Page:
Recent reports have revealed that the NHS plans to increase the support available to pregnant women and new mothers with mental health problems.
The impact of motherhood on a women’s life is invariably significant and often not easy to adapt to. Hormonal changes and upset sleep patterns – especially when combined with an altered role in the family, reduced social activity, and the pressures of caring for an infant – can make this a difficult time for anyone. According to NICE statistics, up to 85% of mothers experience a feeling known as the ‘baby blues’ in the first few weeks following childbirth. But more seriously than this, studies suggest that 10-20% of mothers go on to develop post-natal depression, a mood disorder which typically involves feelings of hopelessness and being unable to cope with new demands, along with either extreme anxiety about, or a loss of interest in, the baby.
According to a BBC report dated 26 November 2016, the new NHS initiative aims to help 30,000 more women suffering with difficulties such as these by 2021. The initiative will consist of two strategies – the first involving more specialist psychiatric care in maternity wards; and the second promoting a buddy-scheme and telephone support from mothers who have experienced similar issues. The great advantage of the buddy-scheme, as highlighted by Elizabeth Duff, Senior Policy Advisor for the National Childbirth Trust, is that it may help to “break the stigma around perinatal mental health”. Rather than feeling in some way shameful or guilty about their experience of depression, it is hoped that mothers will feel more able to discuss their feelings and seek the necessary support.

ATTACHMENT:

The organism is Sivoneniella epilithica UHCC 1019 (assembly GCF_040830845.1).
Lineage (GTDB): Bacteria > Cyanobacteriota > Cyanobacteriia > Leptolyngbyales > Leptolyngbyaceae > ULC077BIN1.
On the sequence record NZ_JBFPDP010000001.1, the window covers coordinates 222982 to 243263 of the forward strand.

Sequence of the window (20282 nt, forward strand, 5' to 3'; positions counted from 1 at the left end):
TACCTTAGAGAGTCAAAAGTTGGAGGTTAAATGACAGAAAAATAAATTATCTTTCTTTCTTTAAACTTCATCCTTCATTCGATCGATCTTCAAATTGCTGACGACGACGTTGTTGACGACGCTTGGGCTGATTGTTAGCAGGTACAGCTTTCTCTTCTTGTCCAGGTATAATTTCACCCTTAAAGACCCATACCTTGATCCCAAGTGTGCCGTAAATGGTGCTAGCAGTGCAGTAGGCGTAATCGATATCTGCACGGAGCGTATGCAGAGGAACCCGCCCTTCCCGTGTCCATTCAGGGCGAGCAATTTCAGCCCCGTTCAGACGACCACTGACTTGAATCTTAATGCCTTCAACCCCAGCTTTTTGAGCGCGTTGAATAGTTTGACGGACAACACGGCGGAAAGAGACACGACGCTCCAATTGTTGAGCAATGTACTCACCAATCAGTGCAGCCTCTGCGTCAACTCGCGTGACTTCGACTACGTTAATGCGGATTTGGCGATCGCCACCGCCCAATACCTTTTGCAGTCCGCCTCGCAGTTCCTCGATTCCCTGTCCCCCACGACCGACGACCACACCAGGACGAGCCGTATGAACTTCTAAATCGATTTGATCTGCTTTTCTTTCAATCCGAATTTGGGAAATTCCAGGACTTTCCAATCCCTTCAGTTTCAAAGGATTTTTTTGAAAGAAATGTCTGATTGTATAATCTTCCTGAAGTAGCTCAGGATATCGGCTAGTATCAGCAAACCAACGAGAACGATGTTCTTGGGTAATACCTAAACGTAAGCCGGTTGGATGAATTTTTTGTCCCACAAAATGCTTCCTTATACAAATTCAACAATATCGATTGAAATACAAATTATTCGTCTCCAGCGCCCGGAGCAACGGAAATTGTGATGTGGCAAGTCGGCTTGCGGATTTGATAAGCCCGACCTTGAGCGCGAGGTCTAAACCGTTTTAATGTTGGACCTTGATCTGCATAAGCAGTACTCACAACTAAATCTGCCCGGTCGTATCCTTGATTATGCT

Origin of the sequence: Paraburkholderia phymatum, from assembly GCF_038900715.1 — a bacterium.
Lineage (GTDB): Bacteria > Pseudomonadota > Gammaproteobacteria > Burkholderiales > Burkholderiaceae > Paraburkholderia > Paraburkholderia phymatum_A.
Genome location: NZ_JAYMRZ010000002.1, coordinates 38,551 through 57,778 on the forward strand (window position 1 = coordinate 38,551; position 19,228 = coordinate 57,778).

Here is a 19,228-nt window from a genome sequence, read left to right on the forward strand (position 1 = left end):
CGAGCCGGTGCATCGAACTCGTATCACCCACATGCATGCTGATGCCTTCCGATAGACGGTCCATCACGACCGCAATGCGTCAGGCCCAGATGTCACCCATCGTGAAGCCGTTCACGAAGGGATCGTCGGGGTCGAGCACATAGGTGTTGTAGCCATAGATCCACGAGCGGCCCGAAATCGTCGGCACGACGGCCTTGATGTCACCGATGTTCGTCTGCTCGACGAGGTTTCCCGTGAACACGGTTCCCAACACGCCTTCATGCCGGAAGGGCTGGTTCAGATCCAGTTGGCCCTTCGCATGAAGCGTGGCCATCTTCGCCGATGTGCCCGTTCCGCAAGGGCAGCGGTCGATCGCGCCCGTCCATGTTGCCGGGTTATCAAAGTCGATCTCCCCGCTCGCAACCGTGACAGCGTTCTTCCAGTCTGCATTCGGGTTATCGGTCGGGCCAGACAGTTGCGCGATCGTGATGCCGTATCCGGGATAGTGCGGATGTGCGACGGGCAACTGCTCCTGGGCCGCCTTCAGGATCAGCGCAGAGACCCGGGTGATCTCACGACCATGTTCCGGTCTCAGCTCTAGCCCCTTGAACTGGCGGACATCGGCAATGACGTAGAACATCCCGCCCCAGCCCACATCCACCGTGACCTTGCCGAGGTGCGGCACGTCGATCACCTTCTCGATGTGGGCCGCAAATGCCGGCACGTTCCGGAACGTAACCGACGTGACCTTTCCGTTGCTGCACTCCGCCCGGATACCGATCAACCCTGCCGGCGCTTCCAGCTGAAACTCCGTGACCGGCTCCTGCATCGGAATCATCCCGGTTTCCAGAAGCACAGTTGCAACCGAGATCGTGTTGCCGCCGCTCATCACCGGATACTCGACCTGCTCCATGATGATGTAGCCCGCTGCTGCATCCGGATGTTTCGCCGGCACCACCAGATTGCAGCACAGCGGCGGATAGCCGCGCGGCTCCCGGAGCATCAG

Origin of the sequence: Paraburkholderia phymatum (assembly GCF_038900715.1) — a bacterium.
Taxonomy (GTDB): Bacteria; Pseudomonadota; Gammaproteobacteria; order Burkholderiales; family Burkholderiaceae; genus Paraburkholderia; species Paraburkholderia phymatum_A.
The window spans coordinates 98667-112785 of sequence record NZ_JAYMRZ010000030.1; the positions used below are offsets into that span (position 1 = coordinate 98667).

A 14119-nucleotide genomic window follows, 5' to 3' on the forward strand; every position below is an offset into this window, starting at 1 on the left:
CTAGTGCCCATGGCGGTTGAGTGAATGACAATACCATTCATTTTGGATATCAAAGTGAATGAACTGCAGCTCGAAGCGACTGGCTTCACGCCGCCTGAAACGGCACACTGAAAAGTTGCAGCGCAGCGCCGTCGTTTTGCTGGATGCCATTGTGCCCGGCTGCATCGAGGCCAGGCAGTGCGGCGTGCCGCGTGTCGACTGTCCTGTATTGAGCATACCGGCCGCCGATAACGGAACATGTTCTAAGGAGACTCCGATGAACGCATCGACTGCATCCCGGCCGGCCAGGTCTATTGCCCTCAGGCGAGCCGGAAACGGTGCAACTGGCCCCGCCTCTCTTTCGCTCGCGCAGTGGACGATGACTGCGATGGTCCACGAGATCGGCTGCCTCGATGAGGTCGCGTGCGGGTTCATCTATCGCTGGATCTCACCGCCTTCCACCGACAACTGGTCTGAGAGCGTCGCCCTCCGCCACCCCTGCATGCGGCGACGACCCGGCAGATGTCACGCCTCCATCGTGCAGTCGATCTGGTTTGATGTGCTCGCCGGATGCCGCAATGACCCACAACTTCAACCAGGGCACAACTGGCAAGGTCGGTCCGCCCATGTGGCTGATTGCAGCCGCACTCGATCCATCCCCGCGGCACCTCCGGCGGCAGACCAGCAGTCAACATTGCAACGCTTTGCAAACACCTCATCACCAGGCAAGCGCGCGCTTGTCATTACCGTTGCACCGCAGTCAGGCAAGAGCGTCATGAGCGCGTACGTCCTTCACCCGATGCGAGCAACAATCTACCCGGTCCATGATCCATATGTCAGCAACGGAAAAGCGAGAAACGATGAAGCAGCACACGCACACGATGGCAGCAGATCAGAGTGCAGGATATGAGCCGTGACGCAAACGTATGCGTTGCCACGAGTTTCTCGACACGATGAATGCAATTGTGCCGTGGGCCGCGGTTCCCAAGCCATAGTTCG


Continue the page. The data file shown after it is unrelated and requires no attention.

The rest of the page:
The medium-to-long-term economic and social benefits of early intervention in maternal mental health were recently confirmed in a study by Annette Bauer and colleagues at the London School of Economics. For example, when taking account of future health and social care costs, education costs, criminal justice costs, and productivity losses (i.e. through future unemployment), it was found that a 12-session CBT course delivered to women struggling with depression during pregnancy saves an average of £8,456 in the long-run. In terms of personal life-fulfilment, this figure is a reflection of the decreased reliance of mother and child on health and social care, the decreased likelihood that the child will require specific educational adaptations to access the curriculum, the decreased likelihood that mother or child will enter the criminal justice system, and the increased probability that both will engage in paid employment. Overall, the evidence is clear that it is far better to address difficulties early than to hope they don’t develop.
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